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Wikileaks editor skips NYC hacker event

Julian Assange, public face of a Web site that posted a video embarrassing to the U.S. military, doesn't seem to want to get too friendly with inquisitive Homeland Security agents.

Jacob Appelbaum, Tor Project programmer and Wikileaks contributor, speaking at The Next HOPE hacker conference in Manhattan on Saturday.
Jacob Appelbaum, Wikileaks contributor and Tor Project programmer, speaking at HOPE hacker conference in Manhattan on Saturday. Declan McCullagh/CNET

NEW YORK CITY--A Wikileaks editor, deciding not to risk a confrontation with federal agents, skipped a high-profile speaking engagement at a hacker conference here on Saturday.

Instead, Jacob Appelbaum, a Seattle-based programmer for the Tor Project, who's involved in the Wikileaks Web site, took over the 1 p.m. ET keynote slot on behalf of co-founder Julian Assange.

Appelbaum used the opportunity to exhort a largely sympathetic audience to support Wikileaks by volunteering or by donating money, to address recent criticisms of the document-publishing Web site, and to boast that Wikileaks remains uncensorable. "You can try to take us down... but you can't stop us," he said.

"The whole idea of hunting" for Assange is misguided, Appelbaum said. "You can cut off the head, but there will be more."

CNET previously reported that organizers of The Next HOPE conference said that six Homeland Security agents showed up on Friday morning looking for Assange, who's at the center of a storm of publicity involving a video that a U.S. serviceman may have provided to document-sharing site Wikileaks.

Appelbaum wasn't taking any chances: after his speech ended, he indicated he'd be back after the leaked video finished playing. But he ducked behind a curtain and left the conference hotel through a rear door, while a doppelganger wearing the same style of black hoodie (with his head covered) made a very public exit through the front.

In a phone conversation at about 5:30 p.m. ET, Appelbaum said he was on board a flight to Europe from Newark airport. No federal police appeared during, or interfered with, Appelbaum's talk.

One of the videos that ignited a firestorm of publicity and controversy, which Wikileaks titled "Collateral Murder," shows a U.S. military helicopter in Iraq destroying a vehicle that was preparing to rush a wounded journalist to a hospital. The Apache pilots appeared to mistake a news crew, who were holding cameras, for armed insurgents.

Army intelligence specialist Bradley Manning, the serviceman who allegedly provided the videos to Wikileaks, has been charged with unlawfully divulging classified information and could face a significant prison sentence. Adrian Lamo, a hacker who lives in the Sacramento, Calif., area, says he turned Manning in to Army intelligence for fear that sensitive information would be leaked and endanger U.S. national security.

Appelbaum used the keynote to single out Lamo for criticism and ostracism, albeit not by name, and twice urged the audience to raise their voices to denounce his onetime friend's decision to report Manning. "Just forget them," he said of Lamo. "They are irrelevant."

Adrian Lamo holds Wanted: Dead or Alive poster with his face on it that anonymously appeared at HOPE Declan McCullagh/CNET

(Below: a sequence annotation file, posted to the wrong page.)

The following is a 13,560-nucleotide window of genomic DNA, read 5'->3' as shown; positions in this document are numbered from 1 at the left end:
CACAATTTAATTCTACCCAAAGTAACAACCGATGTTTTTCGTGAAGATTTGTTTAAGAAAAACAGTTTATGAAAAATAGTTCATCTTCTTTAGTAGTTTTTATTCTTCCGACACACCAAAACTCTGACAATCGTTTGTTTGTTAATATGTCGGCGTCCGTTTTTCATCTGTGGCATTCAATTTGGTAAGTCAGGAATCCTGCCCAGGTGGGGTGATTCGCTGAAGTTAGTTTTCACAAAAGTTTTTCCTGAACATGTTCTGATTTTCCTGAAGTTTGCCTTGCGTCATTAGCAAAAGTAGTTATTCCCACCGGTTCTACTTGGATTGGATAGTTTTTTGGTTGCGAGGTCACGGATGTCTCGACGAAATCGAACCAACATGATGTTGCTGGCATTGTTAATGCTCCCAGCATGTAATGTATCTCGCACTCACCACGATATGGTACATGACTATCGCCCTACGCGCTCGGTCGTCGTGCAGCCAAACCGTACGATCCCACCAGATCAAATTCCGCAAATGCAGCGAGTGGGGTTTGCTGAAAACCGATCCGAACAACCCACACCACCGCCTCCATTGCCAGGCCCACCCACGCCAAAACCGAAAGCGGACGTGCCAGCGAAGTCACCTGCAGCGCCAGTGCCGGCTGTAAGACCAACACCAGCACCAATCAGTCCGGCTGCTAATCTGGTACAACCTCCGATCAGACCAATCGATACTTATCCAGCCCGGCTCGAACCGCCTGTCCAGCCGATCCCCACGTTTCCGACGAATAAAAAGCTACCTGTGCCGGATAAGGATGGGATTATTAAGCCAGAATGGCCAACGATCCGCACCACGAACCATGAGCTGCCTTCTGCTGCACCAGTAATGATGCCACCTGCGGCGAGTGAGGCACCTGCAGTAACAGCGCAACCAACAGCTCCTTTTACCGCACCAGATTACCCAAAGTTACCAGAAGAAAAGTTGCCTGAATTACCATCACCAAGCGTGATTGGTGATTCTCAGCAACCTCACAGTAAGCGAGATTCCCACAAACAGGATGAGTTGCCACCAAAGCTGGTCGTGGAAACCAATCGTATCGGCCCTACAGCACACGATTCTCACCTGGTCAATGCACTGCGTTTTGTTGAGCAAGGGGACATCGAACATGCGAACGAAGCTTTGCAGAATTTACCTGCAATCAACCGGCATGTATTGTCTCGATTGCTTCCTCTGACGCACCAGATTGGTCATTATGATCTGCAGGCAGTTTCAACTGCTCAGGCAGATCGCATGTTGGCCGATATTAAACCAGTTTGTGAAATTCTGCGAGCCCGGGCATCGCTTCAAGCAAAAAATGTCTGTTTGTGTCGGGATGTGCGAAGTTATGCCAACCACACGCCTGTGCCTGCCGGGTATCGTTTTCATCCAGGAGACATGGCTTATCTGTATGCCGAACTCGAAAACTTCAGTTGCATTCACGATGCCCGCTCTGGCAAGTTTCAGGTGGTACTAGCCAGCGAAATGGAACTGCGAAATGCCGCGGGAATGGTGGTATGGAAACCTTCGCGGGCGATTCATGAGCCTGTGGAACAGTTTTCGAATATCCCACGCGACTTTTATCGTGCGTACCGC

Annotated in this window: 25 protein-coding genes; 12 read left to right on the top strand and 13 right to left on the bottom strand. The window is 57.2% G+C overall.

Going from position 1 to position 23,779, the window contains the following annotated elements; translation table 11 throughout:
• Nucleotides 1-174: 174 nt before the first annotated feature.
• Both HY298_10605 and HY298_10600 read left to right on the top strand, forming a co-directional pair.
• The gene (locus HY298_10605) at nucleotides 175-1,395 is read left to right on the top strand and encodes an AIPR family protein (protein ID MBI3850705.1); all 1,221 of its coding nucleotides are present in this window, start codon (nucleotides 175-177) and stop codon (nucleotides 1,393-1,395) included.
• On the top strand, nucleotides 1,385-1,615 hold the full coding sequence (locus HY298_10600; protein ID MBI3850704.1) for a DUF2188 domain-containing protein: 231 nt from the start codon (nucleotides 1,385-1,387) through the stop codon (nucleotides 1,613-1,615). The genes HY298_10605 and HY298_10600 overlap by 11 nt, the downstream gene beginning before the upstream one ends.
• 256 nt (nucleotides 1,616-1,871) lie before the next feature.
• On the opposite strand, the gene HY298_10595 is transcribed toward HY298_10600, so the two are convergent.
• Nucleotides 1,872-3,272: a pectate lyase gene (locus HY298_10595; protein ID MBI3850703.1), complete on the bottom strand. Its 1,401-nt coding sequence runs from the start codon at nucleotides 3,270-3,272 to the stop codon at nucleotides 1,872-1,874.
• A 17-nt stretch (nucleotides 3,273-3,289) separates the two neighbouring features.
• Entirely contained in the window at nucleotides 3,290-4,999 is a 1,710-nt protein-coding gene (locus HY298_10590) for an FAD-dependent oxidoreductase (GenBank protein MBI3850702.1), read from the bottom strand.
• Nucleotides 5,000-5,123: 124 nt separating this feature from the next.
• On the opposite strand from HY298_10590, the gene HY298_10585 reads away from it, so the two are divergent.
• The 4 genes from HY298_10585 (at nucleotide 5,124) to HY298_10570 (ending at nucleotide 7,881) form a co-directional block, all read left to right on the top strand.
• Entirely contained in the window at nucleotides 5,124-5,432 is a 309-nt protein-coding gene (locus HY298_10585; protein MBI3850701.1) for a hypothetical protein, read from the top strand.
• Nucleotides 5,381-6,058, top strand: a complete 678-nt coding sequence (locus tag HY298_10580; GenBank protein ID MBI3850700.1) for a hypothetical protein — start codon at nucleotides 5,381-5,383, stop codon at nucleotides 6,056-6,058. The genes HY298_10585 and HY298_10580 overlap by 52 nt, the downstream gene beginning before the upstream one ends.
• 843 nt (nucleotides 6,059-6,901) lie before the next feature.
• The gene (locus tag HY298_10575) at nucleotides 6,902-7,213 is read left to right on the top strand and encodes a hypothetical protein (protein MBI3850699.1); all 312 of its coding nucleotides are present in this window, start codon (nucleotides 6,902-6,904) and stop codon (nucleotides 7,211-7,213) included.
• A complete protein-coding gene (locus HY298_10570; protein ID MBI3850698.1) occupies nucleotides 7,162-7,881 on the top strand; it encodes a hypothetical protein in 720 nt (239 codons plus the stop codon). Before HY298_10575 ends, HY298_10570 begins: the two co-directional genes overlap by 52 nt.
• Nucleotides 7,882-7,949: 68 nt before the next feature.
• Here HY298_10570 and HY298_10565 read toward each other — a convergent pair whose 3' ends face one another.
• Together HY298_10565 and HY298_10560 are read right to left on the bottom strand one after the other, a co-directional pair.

"I think it's hilarious," Lamo, who was in the room during the Wikileaks talk, said afterward. "And I don't think that the hacker community is really going to rise to it. I've been very well-treated by almost everybody I met."

Lamo said Appelbaum's talk didn't address allegations that Manning leaked hundreds of thousands of sensitive diplomatic cables, which raises different questions than the so-called Collateral Murder video. "What would the audience say? Who approves of leaking over a quarter million diplomatic cables?" Lamo said. "The response would probably have been silence, confusion, and scattered laughter."

The Next HOPE conference announced on April 19 that Assange would be a keynote speaker. But by June 14, after news of Manning's arrest leaked, the conference was warning that Assange might remain outside the U.S. for fear of being arrested on related charges.

One of the first slides Appelbaum showed Saturday says that, even though he's significantly involved in Wikileaks, he has no access to classified U.S. data that may have been sent to the site.

Appelbaum's exhortations to his audience went beyond supporting Wikileaks, though: he questioned the underpinnings of modern U.S. foreign policy and called for civil disobedience in the form of information liberation. "The most heavily guarded secrets, if revealed, have the most potential for reform," he said.

Without confirming or denying that Manning was the source of the video, Appelbaum said Wikileaks needed to raise $200,000 to pay for private-sector attorneys. Some reports have indicated that the organization has already raised at least $500,000 this year while spending virtually none of it. (The document-leaking site Cryptome.org, run by architect John Young, has asked for financial records, which are expected to become public in about a month.)

Appelbaum is a hacker and security researcher who co-founded the Noisebridge hacker space in San Francisco's Mission district. He's also worked to bypass the security of "smart" parking meters, unearth flaws in Web security certificates, and discover a novel way to bypass hard drive encryption.

Last updated at 4:45 p.m. PT